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Figure 10-1 shows how logins happen via
terminals. First, init makes sure there is
a getty program for the terminal connection
(or console). getty listens at the terminal
and waits for the user to notify that he is ready to login in
(this usually means that the user must type something). When it
notices a user, getty outputs a welcome message
/etc/issue), and prompts for
the username, and finally runs the login
program. login gets the username as a
parameter, and prompts the user for the password. If these
match, login starts the shell configured
for the user; else it just exits and terminates the process
(perhaps after giving the user another chance at entering the
username and password). init notices that
the process terminated, and starts a new getty
for the terminal.
Note that the only new process is the
one created by init (using the
fork system call); getty
and login only replace the program running in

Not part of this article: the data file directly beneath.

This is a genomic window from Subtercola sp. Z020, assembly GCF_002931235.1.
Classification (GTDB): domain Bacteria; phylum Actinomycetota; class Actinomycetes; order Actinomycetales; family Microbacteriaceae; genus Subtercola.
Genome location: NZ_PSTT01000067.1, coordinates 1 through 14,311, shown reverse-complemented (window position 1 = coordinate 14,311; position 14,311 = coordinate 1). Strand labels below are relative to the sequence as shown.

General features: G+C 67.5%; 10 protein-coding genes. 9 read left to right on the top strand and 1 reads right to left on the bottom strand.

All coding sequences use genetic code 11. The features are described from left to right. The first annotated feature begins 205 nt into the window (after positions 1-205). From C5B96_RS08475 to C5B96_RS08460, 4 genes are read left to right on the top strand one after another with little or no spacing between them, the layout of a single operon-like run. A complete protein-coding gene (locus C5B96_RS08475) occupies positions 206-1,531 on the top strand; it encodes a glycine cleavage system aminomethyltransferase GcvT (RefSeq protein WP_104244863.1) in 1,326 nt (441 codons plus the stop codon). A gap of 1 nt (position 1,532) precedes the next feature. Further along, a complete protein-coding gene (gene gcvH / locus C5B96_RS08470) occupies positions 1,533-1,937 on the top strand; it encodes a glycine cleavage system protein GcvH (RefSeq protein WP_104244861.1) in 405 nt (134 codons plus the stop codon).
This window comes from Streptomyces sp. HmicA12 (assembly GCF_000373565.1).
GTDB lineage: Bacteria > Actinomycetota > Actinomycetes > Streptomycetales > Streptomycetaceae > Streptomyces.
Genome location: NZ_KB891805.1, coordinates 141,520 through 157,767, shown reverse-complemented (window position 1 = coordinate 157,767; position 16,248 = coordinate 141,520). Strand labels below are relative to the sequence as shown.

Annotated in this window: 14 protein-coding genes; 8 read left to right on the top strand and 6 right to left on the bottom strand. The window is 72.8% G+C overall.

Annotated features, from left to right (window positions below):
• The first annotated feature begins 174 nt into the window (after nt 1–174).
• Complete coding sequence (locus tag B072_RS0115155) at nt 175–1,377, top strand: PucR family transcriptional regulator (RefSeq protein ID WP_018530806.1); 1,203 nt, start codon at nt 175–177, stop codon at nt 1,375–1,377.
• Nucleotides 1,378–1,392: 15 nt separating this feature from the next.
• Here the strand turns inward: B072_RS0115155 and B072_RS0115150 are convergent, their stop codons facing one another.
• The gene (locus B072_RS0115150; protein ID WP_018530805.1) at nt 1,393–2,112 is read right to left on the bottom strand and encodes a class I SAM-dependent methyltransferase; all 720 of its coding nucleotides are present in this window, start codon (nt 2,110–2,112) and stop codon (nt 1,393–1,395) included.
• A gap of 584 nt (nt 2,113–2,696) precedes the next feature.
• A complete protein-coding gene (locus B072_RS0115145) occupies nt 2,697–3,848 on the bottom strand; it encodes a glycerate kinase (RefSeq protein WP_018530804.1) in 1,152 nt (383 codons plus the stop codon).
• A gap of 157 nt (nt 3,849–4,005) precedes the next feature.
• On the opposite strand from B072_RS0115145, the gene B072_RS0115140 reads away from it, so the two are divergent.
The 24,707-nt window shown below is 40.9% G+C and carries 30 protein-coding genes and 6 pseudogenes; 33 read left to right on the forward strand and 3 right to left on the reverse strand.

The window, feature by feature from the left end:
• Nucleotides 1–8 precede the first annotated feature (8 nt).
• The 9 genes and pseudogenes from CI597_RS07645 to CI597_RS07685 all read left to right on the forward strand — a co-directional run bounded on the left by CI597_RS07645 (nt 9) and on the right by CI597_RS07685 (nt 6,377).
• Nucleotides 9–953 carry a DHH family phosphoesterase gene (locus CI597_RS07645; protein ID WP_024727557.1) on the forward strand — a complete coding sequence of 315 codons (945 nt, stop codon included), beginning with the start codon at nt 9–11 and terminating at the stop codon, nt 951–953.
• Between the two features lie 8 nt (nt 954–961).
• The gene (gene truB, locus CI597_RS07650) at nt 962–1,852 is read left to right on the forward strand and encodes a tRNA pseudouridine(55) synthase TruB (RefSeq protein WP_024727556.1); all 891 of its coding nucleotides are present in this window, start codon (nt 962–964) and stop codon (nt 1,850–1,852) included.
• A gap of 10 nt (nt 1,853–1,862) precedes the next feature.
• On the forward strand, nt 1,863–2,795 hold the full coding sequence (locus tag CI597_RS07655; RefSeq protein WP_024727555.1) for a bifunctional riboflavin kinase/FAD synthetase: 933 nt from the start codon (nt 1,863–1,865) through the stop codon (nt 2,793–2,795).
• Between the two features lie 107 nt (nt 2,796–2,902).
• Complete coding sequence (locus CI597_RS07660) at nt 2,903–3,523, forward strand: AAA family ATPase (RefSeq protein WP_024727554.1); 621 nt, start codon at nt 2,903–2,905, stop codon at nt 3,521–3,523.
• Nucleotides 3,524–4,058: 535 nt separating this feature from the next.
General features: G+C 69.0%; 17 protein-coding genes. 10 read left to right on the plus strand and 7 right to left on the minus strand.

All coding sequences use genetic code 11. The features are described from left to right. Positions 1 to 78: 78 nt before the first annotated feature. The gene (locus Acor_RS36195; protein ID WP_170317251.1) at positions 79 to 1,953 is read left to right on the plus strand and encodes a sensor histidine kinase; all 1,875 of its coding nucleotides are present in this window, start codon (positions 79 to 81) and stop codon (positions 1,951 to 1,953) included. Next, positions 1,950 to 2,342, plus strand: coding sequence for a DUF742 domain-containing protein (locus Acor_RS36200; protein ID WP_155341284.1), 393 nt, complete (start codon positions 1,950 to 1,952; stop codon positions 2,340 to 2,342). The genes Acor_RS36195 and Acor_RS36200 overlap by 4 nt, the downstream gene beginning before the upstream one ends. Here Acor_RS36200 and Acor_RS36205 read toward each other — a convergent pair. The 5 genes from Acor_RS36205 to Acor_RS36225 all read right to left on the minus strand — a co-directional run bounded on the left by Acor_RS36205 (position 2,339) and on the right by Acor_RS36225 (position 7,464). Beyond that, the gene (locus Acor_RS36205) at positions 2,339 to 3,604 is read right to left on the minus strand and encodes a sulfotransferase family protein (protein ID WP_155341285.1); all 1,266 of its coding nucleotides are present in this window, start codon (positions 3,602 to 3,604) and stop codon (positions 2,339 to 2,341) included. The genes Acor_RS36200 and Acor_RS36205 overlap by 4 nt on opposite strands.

the process (using the
exec system call).
A separate program, for noticing the user, is needed for serial lines, since it can be (and traditionally was) complicated to notice when a terminal becomes active. getty also adapts to the speed and other settings of the connection, which is important especially for dial-in connections, where these parameters may change from call to call.
There are several versions of getty and init in use, all with their good and bad points. It is a good idea to learn about the versions on your system, and also about the other versions (you could use the Linux Software Map to search them). If you don't have dial-ins, you probably don't have to worry about getty, but init is still important.